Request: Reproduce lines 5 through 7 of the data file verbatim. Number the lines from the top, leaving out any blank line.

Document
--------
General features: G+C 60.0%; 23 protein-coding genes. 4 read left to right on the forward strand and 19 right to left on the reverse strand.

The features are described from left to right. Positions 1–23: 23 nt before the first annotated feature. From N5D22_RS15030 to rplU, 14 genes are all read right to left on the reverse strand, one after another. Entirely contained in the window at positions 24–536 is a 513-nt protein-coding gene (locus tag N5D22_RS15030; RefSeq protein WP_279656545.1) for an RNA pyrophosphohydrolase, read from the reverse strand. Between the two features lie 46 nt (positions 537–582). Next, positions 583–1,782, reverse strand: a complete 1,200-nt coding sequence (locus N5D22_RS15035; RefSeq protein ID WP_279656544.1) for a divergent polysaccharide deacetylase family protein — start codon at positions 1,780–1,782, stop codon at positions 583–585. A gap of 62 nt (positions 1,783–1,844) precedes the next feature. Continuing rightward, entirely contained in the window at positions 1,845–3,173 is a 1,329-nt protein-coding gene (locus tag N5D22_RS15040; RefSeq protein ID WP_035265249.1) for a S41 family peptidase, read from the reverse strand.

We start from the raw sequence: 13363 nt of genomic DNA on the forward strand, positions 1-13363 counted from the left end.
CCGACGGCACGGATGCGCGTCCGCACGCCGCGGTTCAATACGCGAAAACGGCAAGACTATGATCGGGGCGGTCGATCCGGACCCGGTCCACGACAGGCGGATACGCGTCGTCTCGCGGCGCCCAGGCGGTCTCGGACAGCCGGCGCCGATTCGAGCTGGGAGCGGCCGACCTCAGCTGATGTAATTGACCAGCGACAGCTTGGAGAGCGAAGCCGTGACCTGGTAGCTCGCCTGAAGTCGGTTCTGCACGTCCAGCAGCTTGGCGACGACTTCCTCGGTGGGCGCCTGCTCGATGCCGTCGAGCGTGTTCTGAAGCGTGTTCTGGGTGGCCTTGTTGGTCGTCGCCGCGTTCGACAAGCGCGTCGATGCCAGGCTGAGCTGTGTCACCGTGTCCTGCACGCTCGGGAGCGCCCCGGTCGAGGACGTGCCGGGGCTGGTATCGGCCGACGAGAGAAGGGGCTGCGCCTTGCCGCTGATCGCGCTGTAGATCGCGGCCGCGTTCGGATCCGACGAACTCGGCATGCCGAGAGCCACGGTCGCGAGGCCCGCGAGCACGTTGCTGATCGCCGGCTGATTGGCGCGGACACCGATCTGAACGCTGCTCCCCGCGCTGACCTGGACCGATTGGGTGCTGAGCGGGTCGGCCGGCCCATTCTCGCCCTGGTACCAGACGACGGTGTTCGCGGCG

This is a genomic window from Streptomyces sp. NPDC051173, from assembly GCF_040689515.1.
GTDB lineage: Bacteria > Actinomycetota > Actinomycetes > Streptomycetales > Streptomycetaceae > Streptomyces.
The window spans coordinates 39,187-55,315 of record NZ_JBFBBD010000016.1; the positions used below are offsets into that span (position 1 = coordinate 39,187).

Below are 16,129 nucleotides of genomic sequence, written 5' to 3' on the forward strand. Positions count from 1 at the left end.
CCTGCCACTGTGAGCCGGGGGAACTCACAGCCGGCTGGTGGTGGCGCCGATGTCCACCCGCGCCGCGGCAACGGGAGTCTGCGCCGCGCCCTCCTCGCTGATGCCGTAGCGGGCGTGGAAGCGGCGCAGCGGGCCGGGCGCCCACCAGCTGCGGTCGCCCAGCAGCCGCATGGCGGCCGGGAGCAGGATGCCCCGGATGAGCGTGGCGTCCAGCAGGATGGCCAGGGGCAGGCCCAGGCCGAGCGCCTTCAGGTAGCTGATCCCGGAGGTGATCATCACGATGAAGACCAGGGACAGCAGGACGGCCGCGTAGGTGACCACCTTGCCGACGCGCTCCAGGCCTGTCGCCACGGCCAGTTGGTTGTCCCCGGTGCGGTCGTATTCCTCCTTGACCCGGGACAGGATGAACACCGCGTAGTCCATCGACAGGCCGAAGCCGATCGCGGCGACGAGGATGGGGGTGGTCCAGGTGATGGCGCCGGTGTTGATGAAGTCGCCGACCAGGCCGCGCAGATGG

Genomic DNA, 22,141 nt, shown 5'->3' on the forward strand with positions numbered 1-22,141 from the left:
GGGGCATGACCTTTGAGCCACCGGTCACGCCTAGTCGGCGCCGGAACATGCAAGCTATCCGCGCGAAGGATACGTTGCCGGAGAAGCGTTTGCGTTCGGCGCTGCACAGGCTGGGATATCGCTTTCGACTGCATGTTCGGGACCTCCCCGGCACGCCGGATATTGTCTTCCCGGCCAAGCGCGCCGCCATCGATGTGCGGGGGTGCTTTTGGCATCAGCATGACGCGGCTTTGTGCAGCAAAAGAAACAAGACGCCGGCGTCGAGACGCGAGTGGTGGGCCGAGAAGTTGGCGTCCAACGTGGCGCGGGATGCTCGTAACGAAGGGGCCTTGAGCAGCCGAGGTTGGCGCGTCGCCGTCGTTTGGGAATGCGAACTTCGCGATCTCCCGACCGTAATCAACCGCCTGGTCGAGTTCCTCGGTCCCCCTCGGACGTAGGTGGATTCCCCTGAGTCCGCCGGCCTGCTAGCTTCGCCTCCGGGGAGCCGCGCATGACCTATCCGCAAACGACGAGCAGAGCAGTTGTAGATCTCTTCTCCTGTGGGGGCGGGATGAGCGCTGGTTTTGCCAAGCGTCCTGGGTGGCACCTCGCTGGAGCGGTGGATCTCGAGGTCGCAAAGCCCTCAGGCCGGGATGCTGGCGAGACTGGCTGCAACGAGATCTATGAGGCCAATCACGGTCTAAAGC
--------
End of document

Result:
This is a genomic window from Streptomyces sp. NPDC051173, from assembly GCF_040689515.1.
GTDB lineage: Bacteria > Actinomycetota > Actinomycetes > Streptomycetales > Streptomycetaceae > Streptomyces.
The window spans coordinates 39,187-55,315 of record NZ_JBFBBD010000016.1; the positions used below are offsets into that span (position 1 = coordinate 39,187).